Today marks the third anniversary of the murder of Rachel Hoffman, a former SSDP member and 23 year old graduate of Florida State University. Rachel was murdered by two drug dealers after the Tallahassee Police Department pressured her to become an informant in an undercover sting operation, promising to keep her safe, only to lose track of her.
Despite only finding 4 ecstasy pills and a few ounces of marijuana in her home, the police department asked Rachel to purchase 1,500 ecstasy pills, 2 ounces of cocaine, and a handgun (which was contrary to department policy as it opened the opportunity for the suspected criminals to explain the presence of the gun), using $13,000 cash in a buy-bust operation. She was murdered with the very gun police had sent her to buy. Rachel’s lawyer, family, or the state prosecutor were never informed about the operation and after her murder, the Tallahassee Police Department held a press conference to blame her for her own death.
Three years later, this tragic loss of life must serve as a reminder of the need for reform of drug policies nationwide. It must remind those in defense of such policies that they simply don’t work. More than that, it must help us all to change our mindsets about the relationship between people and drugs. This drug war has grown so large and seemingly unstoppable that its supporters no longer seem to care about measuring it’s success. Rachel was labeled as a being some sort of drug kingpin despite only a few ounces of marijuana being found in her home. Now she’s gone and the two drug dealers that murdered her are behind bars for life. If the drug war works, and this is what is called success, then no one should be able to find and use marijuana in Florida anymore right? We all know that’s not true.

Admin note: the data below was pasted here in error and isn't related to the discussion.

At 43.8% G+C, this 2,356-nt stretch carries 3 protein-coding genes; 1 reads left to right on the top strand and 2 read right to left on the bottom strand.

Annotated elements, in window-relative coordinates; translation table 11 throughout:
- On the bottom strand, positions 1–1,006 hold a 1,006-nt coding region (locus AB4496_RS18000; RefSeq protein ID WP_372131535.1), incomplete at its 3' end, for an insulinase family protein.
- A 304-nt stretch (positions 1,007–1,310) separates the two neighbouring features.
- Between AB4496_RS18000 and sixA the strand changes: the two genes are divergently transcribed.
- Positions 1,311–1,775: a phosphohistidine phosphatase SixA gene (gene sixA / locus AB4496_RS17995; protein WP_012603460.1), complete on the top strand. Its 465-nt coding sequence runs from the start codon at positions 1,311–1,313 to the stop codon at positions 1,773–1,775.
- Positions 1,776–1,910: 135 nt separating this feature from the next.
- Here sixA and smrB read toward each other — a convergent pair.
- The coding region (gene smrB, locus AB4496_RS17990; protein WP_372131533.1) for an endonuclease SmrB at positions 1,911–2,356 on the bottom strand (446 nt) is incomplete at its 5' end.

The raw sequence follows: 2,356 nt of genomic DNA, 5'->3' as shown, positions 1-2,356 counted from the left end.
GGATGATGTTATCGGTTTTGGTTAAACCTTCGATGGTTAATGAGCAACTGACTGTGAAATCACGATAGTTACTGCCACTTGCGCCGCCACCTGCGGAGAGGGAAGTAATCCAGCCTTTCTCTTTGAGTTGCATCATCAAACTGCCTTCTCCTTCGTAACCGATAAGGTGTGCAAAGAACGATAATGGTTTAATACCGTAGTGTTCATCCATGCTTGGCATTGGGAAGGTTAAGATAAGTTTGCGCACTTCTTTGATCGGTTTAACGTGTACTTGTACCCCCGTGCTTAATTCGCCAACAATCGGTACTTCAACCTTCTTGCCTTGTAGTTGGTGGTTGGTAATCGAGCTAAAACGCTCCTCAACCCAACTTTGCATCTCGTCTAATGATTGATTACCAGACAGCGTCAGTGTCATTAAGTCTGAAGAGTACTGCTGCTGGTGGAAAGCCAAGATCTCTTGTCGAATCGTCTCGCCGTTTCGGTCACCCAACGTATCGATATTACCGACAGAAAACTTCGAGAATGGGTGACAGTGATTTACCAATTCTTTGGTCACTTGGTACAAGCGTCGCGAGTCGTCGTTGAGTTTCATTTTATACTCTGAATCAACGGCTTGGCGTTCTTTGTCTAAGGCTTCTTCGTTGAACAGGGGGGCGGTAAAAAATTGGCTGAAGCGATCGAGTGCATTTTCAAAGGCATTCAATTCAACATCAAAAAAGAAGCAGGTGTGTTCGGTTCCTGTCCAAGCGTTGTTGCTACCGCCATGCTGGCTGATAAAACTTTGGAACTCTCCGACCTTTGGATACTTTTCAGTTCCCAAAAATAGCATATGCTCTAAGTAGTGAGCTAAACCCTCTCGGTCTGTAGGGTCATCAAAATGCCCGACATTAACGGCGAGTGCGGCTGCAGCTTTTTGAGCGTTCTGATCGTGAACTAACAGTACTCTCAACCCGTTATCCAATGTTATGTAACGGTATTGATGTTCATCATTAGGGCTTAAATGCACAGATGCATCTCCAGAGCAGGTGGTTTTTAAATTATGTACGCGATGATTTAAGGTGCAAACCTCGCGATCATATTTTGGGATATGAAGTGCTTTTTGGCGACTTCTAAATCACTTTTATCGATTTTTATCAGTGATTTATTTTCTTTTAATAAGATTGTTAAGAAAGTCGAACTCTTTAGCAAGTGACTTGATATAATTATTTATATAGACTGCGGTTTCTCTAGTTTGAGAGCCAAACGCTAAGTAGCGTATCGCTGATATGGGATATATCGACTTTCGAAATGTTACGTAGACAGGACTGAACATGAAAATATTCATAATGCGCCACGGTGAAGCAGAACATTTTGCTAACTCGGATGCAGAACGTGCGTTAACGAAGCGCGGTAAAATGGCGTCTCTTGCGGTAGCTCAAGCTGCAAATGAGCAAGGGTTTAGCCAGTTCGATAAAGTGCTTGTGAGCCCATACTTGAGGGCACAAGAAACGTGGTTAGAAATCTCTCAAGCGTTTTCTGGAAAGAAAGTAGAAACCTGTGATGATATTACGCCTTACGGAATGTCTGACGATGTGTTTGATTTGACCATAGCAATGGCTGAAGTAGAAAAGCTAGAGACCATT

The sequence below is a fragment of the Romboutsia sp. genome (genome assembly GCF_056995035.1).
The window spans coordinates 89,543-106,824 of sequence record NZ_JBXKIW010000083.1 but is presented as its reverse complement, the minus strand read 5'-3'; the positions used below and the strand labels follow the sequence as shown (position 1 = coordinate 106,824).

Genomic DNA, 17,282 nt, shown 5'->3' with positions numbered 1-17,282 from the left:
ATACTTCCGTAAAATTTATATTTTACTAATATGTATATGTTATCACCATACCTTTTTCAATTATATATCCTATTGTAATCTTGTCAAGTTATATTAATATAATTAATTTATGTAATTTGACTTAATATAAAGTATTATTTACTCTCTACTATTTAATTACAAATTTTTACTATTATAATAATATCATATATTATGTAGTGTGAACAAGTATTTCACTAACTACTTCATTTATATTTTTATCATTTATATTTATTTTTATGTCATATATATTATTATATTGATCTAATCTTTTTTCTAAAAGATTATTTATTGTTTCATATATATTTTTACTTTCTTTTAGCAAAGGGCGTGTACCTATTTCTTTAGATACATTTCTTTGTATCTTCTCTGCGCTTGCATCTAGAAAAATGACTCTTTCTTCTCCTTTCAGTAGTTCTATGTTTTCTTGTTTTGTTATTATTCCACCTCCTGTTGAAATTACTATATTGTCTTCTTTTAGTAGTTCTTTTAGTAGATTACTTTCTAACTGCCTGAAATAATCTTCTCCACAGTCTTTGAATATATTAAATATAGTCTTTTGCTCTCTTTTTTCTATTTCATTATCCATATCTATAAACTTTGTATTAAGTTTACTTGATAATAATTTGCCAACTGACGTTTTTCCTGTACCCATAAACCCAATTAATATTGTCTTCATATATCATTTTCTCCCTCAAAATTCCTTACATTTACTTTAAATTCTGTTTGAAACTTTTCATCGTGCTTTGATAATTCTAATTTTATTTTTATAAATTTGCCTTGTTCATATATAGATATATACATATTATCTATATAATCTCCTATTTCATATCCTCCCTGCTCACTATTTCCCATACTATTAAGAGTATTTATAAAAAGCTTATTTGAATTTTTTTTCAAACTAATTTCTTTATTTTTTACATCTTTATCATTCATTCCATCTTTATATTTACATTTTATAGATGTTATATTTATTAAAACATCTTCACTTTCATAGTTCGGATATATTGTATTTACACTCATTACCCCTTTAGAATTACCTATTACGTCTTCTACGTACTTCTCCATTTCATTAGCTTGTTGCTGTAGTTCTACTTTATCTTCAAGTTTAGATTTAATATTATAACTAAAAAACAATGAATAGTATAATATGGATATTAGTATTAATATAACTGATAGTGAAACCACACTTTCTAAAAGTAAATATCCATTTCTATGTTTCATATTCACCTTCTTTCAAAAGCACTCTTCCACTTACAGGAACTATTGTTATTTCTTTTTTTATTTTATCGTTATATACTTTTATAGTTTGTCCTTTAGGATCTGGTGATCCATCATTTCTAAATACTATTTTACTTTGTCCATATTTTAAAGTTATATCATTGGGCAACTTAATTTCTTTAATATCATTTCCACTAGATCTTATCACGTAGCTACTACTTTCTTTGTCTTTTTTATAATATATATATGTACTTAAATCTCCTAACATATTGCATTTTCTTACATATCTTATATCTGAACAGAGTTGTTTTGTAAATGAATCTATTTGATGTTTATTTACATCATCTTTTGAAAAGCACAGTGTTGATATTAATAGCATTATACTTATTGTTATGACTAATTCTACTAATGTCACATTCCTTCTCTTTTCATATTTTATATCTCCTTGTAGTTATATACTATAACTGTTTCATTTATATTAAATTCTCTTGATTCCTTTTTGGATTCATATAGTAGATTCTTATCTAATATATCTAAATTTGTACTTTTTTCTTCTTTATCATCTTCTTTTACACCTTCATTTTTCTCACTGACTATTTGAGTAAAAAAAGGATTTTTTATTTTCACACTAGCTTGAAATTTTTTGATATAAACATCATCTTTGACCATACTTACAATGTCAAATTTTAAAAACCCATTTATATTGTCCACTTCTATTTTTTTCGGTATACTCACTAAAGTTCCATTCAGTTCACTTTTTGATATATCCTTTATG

Margie Weiss, Rachel’s mom, fought hard for the introduction and passage of Rachel’s Law to help prevent more young people from being taken advantage of by police as informants. The law passed in 2009 and established minimum standards that law enforcement must meet when dealing with informants. Under Rachel’s Law, law enforcement must “take into account a person’s age and maturity, emotional state and the level of risk a mission would entail.” It also prohibits police from promising informers more lenient treatment.
The Purple Hatters Ball, a music festival to benefit the Rachel Morningstar foundation and celebrate Rachel’s life and energy is taking place next weekend in Live Oak, FL. Named after the bright purple top hat Rachel would wear to concerts, the festival features lots of great live music and embraces Rachel’s passion for life.
We wish the best for the Hoffman family and thank them for their strength and determination to bring change to Florida’s criminal justice system.